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An Athy man with the Irish Brigade and its campaigns

James Durney

No unit in the Union Army in the American Civil War had a more colourful or distinctive history than the Irish Brigade of the Army of the Potomac. Made up of thousands of Irish immigrants from New York, Boston and Philadelphia, it charged into battle under green flags and was served by Catholic chaplains. The brigade was created and led by the Irish revolutionary, Thomas Francis Meagher. The Irish Brigade was always found where the action was hottest: in the Bloody Lane at Antietam, before the stone wall at Fredericksburg, in the wheatfield at Gettysburg, and at the Bloody Angle at Spotsylvania. It was said that ‘when anything absurd, forlorn, or desperate was to be attempted, the Irish Brigade was called upon’. The brigade suffered more than 4,000 casualties during the war despite the fact that it never put as many as 3,000 men in the field at any one time. The Irish were willing to fight so fiercely because they believed their sacrifices would benefit all Irish-Americans.
Statistics demonstrate that the brigade’s fighting reputation was well deserved. All five of its regiments (63rd, 69th, and 88th New York; 28th Massachusetts; and 116th Pennsylvania) were on William F. Fox’s list of the 300 Union regiments that sustained the heaviest losses in battle. And two of them, the 69th New York and the 28th Massachusetts, ranked among the top ten out of more than 2,000 Northern regiments in the number of combat deaths. During the war, two soldiers died of disease or accident for every one who died as a consequence of battle. For the Irish Brigade, however, this ratio was reversed: two died of battle wounds for every one who died of disease or accident.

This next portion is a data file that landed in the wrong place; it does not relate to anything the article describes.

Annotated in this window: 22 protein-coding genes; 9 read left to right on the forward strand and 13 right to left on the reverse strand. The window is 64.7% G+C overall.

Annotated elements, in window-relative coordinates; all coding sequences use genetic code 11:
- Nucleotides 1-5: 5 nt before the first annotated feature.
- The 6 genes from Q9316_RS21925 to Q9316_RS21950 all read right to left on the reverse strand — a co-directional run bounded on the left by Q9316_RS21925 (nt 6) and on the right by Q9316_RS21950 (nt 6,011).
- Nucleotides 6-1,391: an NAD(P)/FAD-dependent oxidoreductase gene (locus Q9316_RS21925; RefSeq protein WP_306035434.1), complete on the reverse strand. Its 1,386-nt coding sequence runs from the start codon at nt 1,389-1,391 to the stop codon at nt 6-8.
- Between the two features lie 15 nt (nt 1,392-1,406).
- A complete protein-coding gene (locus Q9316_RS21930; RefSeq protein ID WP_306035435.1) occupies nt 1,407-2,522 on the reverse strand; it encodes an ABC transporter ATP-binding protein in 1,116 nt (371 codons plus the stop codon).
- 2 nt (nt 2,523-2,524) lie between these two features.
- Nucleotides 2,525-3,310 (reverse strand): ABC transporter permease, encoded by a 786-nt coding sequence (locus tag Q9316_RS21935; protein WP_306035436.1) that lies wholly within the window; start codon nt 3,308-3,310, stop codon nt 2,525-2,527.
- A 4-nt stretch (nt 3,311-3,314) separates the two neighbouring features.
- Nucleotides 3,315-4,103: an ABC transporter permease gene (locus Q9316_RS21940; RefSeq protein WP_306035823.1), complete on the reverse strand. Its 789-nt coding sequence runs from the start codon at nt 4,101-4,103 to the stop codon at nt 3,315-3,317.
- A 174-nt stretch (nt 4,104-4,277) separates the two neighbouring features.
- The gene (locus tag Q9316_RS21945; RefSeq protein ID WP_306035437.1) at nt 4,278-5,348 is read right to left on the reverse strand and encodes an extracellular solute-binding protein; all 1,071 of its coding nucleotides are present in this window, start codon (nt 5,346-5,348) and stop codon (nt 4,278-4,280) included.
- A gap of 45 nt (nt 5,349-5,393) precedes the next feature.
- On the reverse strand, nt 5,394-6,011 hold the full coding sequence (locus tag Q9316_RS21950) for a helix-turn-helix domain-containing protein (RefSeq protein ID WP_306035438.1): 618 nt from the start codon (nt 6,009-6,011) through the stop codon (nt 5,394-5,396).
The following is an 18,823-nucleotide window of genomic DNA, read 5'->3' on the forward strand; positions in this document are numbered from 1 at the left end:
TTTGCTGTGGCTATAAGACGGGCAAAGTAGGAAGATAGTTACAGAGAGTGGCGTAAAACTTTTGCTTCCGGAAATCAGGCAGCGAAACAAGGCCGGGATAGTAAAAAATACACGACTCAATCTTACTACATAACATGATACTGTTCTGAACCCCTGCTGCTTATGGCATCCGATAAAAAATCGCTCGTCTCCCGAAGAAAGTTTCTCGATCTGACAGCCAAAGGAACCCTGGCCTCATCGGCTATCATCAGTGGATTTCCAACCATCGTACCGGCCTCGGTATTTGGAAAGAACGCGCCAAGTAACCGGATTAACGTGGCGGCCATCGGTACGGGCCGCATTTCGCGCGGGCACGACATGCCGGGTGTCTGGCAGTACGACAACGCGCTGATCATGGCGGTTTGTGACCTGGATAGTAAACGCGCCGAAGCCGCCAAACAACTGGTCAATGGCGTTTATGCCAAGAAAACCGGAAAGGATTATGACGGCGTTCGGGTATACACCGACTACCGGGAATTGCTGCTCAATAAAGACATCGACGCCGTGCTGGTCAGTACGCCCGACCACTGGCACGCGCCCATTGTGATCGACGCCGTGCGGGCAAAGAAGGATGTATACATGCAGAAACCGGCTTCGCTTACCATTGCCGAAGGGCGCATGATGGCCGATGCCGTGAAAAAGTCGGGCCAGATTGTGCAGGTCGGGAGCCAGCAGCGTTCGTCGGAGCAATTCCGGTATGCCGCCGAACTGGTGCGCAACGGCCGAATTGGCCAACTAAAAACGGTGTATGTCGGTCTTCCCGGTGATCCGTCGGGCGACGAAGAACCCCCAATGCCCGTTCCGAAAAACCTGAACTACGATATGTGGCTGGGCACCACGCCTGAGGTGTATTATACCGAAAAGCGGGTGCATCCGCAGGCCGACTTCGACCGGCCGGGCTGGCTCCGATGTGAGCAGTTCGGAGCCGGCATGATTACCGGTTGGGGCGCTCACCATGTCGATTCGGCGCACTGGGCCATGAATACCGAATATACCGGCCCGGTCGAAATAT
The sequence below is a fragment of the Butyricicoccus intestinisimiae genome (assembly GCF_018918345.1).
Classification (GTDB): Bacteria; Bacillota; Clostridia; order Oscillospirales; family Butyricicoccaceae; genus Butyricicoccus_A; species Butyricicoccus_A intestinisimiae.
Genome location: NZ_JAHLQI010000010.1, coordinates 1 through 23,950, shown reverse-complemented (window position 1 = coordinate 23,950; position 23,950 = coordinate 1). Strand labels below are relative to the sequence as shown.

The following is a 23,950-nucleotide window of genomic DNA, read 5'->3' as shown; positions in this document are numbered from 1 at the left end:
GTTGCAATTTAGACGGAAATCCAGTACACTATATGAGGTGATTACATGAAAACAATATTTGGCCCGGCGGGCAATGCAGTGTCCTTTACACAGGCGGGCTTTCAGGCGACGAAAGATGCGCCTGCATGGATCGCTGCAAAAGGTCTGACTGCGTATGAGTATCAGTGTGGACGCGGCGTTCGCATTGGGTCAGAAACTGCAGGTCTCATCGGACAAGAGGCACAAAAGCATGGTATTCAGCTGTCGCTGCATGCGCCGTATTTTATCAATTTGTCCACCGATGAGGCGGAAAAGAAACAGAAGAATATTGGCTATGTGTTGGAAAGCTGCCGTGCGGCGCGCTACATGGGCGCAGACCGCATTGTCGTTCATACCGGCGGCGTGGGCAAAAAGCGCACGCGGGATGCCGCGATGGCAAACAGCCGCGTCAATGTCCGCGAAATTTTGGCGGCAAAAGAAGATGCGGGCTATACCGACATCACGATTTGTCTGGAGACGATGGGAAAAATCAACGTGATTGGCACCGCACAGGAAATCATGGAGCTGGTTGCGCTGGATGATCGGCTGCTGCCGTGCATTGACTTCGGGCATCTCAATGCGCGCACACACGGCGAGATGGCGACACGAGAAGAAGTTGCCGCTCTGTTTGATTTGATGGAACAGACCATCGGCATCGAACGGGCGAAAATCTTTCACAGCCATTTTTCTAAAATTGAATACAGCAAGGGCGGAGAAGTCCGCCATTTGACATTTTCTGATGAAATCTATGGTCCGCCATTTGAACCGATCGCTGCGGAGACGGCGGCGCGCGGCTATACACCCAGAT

David Power Conyngham was an Irish revolutionary, novelist, historian, newspaper editor, and war correspondent. For a time he served on General Meagher’s staff with the Irish Brigade, sharing their dangers and hardships in the field. After the war he wrote The Irish Brigade and its campaigns to ensure that the feats of Irish arms and the sacrifices of Irish-American patriotism would not be forgotten. Conyngham’s book contains the details of one Kildare native – Richard A. Kelly, of Athy.
The entry for Lieutenant Richard A. Kelly is in an appendix under ‘Sketches of the officers of the Sixty-ninth New York Volunteers,’ which reads:
Lieutenant R. A. Kelly was a native of Athy, Co. Kildare, Ireland, and was a splendid specimen of manhood, being, though only twenty-one years of age, fully six feet three inches in height. A soldier, almost by instinct, he accompanied the Sixty-ninth Regiment, under Colonel Corcoran, to Virginia at the outbreak of the rebellion, and at the first battle of Bull Run was wounded in the right hand. When the Irish Brigade was commenced, he at once joined its ranks, and served with his regiment all through the desperate struggles in which it has borne so distinguished a part. No braver man has given his life for the cause of the Union, or no better soldier fell on the bloody plain of Antietam.
However, no records exist of a Richard A. Kelly, born in Athy, in or around 1840, so it is quite impossible to verify Conyngham’s entry. To add to the confusion Conyngham’s book has another entry for a ‘Captain Richard A. Kelly, 69th New York,’ who was killed in action at Spotsylvania in May 1864, while Ancestry.co’s online records for American soldiers of the Civil War also has the same two entries, though the birthplace for both is given as ‘Ireland’ only, with no mention of Kildare.
Despite its limitations, The Irish Brigade and its campaigns remains, well over a century after its publication, the standard work on the subject and an indispensable source for anyone seeking to understand the experiences of the Irish in the American Civil War.

Athy native, Richard A. Kelly, fought and died with the Irish Brigade in the American Civil War

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